Increasing daily precipitation intensity associated with warmer air temperatures over northern Eurasia

Hengchun Ye, Eric J. Fetzer, Ali Behrangi, Sun Wong, Bjorn H. Lambrigtsen, Crysti Y. Wang, Judah Cohen, Brandi L. Gamelin

Research output: Contribution to journalArticlepeer-review

22 Scopus citations


This study uses 45 years of observational records from 517 historical surface weather stations over northern Eurasia to examine changing precipitation characteristics associated with increasing air temperatures. Results suggest that warming air temperatures over northern Eurasia have been accompanied by higher precipitation intensity but lower frequency and little change in annual precipitation total. An increase in daily precipitation intensity of around 1%-3% per each degree of air temperature increase is found for all seasons as long as a station's seasonal mean air temperature is below about 15°-16°C. This threshold temperature may be location dependent. At temperatures above this threshold, precipitation intensity switches to decreasing with increasing air temperature, possibly related to decreasing water vapor associated with extreme high temperatures. Furthermore, the major atmospheric circulation of the Arctic Oscillation, Scandinavian pattern, east Atlantic-western Eurasian pattern, and polar-Eurasian pattern also have significant influences on precipitation intensity in winter, spring, and summer over certain areas of northern Eurasia.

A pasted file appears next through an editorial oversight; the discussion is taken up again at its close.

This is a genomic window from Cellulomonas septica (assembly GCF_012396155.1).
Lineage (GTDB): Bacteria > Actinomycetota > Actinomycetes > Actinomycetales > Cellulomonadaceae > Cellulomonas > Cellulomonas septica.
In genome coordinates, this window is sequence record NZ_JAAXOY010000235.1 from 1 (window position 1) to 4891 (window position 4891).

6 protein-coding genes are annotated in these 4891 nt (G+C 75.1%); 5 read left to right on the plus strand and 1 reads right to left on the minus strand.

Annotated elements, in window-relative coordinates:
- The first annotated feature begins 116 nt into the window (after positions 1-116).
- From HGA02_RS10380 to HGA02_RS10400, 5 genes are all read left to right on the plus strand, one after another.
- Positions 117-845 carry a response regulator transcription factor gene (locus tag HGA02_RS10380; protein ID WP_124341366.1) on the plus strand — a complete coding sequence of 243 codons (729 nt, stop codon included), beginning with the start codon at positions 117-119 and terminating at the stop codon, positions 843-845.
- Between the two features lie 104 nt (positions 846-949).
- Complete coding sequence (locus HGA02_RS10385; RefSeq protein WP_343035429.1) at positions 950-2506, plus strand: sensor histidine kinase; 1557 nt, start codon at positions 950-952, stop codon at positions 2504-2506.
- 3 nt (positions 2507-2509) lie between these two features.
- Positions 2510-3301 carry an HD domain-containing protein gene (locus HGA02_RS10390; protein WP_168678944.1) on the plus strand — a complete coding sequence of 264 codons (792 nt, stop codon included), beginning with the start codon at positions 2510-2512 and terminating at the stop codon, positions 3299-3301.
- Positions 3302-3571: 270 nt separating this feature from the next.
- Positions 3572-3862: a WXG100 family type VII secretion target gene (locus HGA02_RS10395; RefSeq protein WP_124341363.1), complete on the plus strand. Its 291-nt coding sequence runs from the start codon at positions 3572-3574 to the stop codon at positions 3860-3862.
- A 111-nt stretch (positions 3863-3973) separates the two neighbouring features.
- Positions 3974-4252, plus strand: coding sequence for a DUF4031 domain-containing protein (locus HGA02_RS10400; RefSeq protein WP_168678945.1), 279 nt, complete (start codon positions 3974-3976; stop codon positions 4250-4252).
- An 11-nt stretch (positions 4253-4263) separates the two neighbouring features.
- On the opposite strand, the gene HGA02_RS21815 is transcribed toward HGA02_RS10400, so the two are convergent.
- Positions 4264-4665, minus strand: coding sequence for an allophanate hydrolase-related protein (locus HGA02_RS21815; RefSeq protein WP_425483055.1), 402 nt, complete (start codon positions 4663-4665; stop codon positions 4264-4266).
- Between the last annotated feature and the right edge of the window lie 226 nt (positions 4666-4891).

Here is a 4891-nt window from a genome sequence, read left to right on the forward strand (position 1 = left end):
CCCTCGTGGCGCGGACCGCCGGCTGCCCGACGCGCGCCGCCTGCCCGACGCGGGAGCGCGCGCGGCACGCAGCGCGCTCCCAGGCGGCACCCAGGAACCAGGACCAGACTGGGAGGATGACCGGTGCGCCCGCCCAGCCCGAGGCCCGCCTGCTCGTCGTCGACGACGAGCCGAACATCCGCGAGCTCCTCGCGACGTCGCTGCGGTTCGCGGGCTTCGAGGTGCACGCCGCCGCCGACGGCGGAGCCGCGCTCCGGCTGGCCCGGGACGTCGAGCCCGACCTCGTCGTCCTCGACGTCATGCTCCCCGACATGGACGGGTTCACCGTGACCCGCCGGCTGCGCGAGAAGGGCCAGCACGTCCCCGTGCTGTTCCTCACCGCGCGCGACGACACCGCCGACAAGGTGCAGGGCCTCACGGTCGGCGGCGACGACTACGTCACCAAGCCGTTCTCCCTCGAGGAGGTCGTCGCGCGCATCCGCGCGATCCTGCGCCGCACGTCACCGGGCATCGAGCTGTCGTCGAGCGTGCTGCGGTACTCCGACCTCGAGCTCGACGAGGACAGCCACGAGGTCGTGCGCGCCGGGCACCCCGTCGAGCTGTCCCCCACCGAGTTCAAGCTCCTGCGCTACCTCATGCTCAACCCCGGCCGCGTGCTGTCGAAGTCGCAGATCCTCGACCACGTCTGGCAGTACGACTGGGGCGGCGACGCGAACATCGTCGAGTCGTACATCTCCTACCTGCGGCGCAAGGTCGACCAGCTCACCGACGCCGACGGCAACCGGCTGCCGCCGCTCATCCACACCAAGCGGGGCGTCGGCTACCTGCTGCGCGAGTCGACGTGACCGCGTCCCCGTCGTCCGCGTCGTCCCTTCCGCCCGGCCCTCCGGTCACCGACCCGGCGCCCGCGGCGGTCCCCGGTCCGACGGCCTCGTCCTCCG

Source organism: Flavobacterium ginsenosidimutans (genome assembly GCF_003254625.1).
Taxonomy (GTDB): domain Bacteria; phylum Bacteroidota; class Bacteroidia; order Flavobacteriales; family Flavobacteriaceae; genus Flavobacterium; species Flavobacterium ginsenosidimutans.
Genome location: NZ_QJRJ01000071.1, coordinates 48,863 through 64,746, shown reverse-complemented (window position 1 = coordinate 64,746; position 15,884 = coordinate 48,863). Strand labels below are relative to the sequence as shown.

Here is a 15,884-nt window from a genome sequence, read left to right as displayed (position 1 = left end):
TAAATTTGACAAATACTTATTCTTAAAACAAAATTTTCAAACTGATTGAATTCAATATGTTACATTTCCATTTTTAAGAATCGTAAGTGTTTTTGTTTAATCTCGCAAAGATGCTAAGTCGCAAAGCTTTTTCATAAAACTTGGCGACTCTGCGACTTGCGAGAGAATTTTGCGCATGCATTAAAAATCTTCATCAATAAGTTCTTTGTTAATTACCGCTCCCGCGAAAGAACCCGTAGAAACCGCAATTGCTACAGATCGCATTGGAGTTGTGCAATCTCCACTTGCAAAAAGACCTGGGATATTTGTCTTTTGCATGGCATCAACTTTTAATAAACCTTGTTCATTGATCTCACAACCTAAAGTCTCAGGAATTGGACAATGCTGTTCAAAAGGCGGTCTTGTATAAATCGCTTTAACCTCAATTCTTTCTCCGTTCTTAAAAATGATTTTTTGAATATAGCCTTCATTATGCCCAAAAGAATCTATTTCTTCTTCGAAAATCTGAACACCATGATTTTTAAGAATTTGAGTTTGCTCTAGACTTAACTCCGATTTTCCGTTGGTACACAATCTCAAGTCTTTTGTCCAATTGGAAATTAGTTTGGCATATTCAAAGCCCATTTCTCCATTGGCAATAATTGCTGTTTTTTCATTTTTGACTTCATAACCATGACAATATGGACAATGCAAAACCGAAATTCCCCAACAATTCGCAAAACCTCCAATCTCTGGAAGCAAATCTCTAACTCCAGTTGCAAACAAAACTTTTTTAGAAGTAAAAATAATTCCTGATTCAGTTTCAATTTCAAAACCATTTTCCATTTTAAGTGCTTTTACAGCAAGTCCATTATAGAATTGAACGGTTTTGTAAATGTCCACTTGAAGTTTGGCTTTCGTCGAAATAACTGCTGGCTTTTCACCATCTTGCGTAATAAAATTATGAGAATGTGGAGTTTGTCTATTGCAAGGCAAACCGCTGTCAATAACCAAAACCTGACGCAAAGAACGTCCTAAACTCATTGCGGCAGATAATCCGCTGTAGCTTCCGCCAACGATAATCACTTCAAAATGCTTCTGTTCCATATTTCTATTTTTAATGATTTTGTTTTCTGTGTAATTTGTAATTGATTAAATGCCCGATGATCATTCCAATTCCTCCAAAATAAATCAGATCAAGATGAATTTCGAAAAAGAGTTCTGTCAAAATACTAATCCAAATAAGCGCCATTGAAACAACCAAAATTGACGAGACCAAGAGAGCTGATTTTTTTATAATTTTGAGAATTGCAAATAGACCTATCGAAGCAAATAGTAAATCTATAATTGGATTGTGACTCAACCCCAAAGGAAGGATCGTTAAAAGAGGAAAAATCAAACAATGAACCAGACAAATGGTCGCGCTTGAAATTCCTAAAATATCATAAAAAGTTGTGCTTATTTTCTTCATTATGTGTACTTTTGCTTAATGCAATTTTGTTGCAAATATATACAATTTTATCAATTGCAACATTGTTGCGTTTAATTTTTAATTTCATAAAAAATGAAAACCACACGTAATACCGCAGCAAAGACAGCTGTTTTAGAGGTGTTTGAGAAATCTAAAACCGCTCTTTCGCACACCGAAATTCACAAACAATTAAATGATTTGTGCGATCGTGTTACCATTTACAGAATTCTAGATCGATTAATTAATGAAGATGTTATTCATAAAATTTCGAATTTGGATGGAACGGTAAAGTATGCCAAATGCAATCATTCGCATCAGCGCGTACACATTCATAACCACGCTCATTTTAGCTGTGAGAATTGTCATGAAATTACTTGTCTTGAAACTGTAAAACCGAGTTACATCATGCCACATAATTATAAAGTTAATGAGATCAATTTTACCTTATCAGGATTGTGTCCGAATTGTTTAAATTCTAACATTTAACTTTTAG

Original languageEnglish (US)
Pages (from-to)623-636
Number of pages14
JournalJournal of Climate
Issue number2
StatePublished - 2016
Externally publishedYes


  • Arctic
  • Arctic Oscillation
  • Climate change
  • Climate variability
  • Geographic location/entity
  • Interdecadal variability
  • Mixed precipitation
  • Physical meteorology and climatology
  • Variability

ASJC Scopus subject areas

  • Atmospheric Science


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